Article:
- Liquids have a higher glycemic index than solid foods
- Refined grains have a higher glycemic index than unrefined grains
The glycemic index of a food can be helpful for backpackers eating individual foods, like bananas or energy gels. However, it is not useful for mixed meals because many variables affect the glycemic index. The food’s preparation, the amount eaten, and the person eating the food all play a role in determining the glycemic index.4,5,6 The glycemic index of a food can also change for the same person from day to day.4
Glycemic Index of Common Backpacking Foods
- Pretzels – 83
- Oatmeal – 66
- Peanuts – 23
- Snickers bar – 57
How many grams of carbs should I eat?
Every hiker’s carbohydrate needs are different, and we encourage you to learn how to calculate your needs so that you pack the perfect amount of food for your trips. If you have diabetes, your carbohydrate needs are slightly different, so we recommend speaking with a registered dietitian, diabetes educator, or your medical team.
Will eating carbs cause me to gain weight?
Weight gain happens when you eat more calories than you burn. This is usually not the case when you are hiking all day, especially on long trips! So, don’t fear carbs. Your body will be hungry for them while hiking.
Your body can also only digest so many carbs at once, so your best bet is to spread them throughout the day. To avoid hitting the wall while hiking, eat every 60 to 90 minutes. Choose snacks with about 30 grams of carbs and meals with 60-90 grams of carbs.
Hiking snacks with ~30 grams of carbohydrates:
|Peanut Butter Protein Shake
|Clif Nut Butter Bar
Backpacking meals with ~60-90 grams of carbohydrates:
|Lemon Blueberry Oatmeal
|Mountain House Creamy Macaroni & Cheese
|Buffalo Pasta Salad
Choosing the best backpacking foods for energy is not a one-size-fits-all approach.
There is a lot to consider when it comes to carbohydrates:
- Simple versus complex
- Added sugar
- Fiber content
- Glycemic index
- Refined versus unrefined grains
Putting it all together…
When you’re planning for your next trip, keep in mind your individual needs, health goals, and the conditions you will be hiking in. This will ensure you are getting the energy you need to succeed. You’ve got this!
Ready to learn more about what to eat before, during, and after hiking?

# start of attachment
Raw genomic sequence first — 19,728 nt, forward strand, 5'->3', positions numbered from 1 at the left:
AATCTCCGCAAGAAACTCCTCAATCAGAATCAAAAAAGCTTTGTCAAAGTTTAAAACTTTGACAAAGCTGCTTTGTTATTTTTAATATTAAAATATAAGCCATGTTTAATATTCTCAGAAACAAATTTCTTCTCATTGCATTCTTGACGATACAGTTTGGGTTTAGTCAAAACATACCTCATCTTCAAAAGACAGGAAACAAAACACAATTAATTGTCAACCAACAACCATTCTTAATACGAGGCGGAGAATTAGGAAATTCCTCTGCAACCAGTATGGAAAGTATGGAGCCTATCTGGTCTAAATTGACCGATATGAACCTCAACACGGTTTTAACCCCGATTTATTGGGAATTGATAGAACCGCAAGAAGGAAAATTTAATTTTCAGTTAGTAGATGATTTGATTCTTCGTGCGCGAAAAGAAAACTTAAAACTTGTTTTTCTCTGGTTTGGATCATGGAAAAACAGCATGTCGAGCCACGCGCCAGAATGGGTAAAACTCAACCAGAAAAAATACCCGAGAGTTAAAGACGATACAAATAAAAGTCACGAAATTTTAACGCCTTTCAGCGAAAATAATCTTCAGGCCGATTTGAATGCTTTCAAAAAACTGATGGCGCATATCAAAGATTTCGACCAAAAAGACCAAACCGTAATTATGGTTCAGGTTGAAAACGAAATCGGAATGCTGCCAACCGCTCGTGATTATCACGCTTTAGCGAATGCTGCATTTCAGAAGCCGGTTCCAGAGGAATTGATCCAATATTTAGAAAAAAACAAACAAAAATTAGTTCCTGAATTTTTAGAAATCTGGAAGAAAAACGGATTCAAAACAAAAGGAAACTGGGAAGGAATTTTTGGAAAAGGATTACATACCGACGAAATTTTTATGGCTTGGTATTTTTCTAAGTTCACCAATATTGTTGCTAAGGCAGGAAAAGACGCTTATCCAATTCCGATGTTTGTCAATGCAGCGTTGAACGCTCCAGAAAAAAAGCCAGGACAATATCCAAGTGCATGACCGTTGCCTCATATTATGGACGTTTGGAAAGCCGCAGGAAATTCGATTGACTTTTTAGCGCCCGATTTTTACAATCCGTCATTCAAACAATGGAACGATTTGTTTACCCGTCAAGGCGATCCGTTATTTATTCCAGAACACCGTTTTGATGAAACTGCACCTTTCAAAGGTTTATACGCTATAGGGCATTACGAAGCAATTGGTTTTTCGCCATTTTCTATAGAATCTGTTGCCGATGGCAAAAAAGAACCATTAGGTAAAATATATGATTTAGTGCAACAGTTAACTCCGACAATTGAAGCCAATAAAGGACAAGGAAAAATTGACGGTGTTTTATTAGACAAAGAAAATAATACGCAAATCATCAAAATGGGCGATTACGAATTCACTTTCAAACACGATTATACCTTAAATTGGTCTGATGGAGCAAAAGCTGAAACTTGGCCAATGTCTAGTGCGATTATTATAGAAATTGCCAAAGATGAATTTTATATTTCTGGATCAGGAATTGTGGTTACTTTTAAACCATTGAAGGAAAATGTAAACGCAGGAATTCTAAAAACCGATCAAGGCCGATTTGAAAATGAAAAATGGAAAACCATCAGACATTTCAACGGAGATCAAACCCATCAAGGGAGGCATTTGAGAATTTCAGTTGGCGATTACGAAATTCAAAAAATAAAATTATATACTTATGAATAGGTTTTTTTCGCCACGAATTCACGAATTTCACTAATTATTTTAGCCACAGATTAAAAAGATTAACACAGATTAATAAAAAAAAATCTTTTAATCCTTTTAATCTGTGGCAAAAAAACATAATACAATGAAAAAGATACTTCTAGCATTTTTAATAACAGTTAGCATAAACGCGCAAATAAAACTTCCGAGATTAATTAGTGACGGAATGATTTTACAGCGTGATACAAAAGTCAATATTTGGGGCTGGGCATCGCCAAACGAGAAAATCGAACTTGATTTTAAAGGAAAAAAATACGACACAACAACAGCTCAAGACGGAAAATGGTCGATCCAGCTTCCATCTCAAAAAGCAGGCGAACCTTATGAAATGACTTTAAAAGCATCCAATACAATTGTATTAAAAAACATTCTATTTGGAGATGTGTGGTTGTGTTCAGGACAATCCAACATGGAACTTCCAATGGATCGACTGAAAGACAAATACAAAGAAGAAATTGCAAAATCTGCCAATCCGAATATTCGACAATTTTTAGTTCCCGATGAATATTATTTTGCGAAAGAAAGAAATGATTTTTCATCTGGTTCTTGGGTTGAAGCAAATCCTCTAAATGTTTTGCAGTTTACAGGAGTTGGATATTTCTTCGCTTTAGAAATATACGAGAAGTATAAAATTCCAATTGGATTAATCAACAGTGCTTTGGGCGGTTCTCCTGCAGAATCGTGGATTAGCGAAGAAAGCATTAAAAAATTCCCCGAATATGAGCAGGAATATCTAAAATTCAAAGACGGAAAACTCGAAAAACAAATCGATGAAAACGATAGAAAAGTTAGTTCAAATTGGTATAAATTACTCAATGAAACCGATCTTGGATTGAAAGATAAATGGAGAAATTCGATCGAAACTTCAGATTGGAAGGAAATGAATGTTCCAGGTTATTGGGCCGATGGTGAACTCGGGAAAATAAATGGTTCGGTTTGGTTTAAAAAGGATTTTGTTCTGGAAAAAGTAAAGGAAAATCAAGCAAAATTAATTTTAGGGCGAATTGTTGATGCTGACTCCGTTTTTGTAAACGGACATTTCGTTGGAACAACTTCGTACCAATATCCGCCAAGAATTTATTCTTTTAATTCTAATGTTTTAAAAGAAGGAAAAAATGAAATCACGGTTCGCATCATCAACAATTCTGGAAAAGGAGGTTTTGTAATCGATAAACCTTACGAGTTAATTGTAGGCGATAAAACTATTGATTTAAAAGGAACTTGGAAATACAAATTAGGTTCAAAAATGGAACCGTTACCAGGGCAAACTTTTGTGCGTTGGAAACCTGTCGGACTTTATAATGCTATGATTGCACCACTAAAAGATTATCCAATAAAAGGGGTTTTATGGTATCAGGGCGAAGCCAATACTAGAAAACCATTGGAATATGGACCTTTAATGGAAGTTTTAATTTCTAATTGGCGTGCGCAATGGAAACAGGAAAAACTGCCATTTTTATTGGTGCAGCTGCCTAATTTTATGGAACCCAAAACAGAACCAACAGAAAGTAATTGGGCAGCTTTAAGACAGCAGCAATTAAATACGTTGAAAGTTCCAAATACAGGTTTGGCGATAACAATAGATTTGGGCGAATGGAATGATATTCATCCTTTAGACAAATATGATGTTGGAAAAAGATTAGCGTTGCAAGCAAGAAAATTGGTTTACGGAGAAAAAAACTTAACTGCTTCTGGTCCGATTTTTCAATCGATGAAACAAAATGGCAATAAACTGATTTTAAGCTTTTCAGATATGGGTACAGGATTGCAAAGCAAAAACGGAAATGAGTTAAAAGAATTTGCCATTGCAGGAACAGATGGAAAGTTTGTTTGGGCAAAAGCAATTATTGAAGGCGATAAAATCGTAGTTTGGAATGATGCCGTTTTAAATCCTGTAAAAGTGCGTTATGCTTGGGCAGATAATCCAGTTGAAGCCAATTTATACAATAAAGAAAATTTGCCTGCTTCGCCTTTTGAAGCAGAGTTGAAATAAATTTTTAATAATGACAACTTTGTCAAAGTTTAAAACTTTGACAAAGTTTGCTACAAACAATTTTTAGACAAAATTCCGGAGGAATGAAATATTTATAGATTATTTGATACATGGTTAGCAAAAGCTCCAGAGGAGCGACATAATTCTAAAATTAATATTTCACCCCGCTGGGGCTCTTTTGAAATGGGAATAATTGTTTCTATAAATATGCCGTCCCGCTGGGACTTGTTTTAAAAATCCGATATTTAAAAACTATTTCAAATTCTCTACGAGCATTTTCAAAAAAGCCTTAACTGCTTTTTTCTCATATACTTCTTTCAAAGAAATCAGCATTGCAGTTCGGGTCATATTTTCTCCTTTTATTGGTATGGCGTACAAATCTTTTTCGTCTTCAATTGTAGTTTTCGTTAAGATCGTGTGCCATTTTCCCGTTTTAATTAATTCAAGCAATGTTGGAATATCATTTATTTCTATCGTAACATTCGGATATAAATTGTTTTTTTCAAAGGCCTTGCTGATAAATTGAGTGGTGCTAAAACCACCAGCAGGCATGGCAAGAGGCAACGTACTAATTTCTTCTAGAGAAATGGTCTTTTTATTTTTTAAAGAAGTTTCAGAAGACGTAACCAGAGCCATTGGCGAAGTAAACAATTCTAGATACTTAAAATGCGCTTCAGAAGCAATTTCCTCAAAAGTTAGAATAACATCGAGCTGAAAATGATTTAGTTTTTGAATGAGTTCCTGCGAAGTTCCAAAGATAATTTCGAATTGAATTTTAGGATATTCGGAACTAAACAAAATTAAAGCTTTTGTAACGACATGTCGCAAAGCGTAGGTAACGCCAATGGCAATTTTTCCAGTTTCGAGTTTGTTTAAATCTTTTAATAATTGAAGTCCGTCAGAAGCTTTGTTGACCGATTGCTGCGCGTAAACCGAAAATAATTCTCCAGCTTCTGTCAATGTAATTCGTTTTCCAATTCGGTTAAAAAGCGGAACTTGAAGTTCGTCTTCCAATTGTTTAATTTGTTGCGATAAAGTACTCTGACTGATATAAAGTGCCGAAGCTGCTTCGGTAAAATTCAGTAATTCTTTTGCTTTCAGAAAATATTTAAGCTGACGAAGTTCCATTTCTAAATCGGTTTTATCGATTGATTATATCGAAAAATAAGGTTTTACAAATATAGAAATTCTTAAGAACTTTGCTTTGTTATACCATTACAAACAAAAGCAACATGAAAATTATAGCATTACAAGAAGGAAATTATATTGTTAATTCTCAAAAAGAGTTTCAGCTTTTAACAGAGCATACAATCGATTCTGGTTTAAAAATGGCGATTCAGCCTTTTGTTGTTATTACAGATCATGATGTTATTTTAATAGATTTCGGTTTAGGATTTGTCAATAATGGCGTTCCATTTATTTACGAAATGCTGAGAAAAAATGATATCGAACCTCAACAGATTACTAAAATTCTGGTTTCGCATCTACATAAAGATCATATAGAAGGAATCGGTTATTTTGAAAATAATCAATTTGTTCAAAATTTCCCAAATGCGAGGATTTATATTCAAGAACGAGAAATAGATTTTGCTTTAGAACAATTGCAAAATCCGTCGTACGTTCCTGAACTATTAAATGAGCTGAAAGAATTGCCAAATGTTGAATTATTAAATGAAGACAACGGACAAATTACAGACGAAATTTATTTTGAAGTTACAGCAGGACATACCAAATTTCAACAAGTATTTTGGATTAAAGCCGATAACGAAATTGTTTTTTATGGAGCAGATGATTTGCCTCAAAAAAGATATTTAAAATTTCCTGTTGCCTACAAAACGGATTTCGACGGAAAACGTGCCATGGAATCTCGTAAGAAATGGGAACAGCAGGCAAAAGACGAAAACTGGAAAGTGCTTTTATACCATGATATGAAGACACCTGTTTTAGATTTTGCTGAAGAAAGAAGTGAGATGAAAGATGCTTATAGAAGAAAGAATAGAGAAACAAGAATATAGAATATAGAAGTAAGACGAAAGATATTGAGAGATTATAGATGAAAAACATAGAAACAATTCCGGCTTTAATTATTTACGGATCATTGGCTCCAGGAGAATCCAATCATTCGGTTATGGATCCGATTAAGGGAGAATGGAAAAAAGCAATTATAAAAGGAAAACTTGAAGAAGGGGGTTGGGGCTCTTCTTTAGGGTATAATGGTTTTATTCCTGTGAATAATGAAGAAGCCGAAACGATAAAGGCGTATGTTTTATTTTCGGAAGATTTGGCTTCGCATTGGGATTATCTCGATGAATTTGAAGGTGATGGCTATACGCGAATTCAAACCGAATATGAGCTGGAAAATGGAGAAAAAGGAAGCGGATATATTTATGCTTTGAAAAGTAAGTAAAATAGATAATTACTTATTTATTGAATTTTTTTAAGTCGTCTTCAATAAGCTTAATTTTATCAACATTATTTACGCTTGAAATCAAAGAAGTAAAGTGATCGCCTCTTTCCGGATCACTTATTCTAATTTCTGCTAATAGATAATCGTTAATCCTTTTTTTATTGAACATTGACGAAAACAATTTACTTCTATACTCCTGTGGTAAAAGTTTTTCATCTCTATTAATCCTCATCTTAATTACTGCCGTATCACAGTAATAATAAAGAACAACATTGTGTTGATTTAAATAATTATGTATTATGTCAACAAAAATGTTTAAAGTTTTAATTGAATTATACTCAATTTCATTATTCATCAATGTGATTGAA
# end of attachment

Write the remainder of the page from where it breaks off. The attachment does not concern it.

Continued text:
Consider checking out our “Don’t Just Eat, Eat Well” on-demand masterclass.
DISCLOSURE: Some of the links on this page are affiliate links, which means we may receive a modest commission if purchases are made through those links. This adds no cost to our readers and helps us keep our site up and running. Our reputation is our most important asset, so we only include links for products we use ourselves.
Did you find this post helpful?
Pin it and share it with your fellow hikers.
Are you new to our blog?
Consider checking out these posts:
- What to Eat & Drink After Hiking: Our 3 Favorite Tips
- Is Added Sugar Bad for Backpackers?
- Backpacking Nutrition: Fueling Further Using the Goldilocks Approach
- Backpacking Meal Plans: Not All Are Created Equal
- Top 6 Nutrition & Hydration Tips for High Altitude
- 100 of Our Favorite Grocery Store Backpacking Foods
ABOUT THE AUTHORS:
Sarah Coupal is a Dietetic Intern at Illinois State University mentored by Aaron. She holds a BS in Nutritional Sciences from Cornell University and spent two summers as the Trails Food Coordinator for the Adirondack Mountain Club. She enjoys hiking/backpacking, canoeing, cross-country skiing, and running in her free time.
Aaron Owens Mayhew, MS, RDN, CD, is a registered dietitian and ultralight long-distance backpacker with over 20 years of nutrition and backpacking experience. She’s also the founder and owner of Backcountry Foodie, an online ultralight recipes and meal planning platform for backpackers. She also enjoys teaching hikers about backpacking nutrition via virtual masterclasses, YouTube videos, and podcast episodes. You can follow Aaron’s adventures in the kitchen and the backcountry via Instagram and Facebook.
- American Heart Association. Added Sugars. www.heart.org. Published November 2, 2021. Accessed November 4, 2022. https://www.heart.org/en/healthy-living/healthy-eating/eat-smart/sugar/added-sugars
- U.S. Department of Agriculture and U.S. Department of Health and Human Services. Dietary Guidelines for Americans, 2020-2025.; 2020:164. DietaryGuidelines.gov
- Anderson JW, Baird P, Davis RH, et al. Health benefits of dietary fiber. Nutr Rev. 2009;67(4):188-205. doi:10.1111/j.1753-4887.2009.00189.x
- Vega-López S, Ausman LM, Griffith JL, Lichtenstein AH. Interindividual variability and intra-individual reproducibility of glycemic index values for commercial white bread. Diabetes Care. 2007;30(6):1412-1417. doi:10.2337/dc06-1598
- Galgani J, Aguirre C, Díaz E. Acute effect of meal glycemic index and glycemic load on blood glucose and insulin responses in humans. Nutrition Journal. 2006;5(1):22. doi:10.1186/1475-2891-5-22
- Hodges C, Archer F, Chowdhury M, et al. Method of Food Preparation Influences Blood Glucose Response to a High-Carbohydrate Meal: A Randomised Cross-over Trial. Foods. 2019;9(1):23. doi:10.3390/foods9010023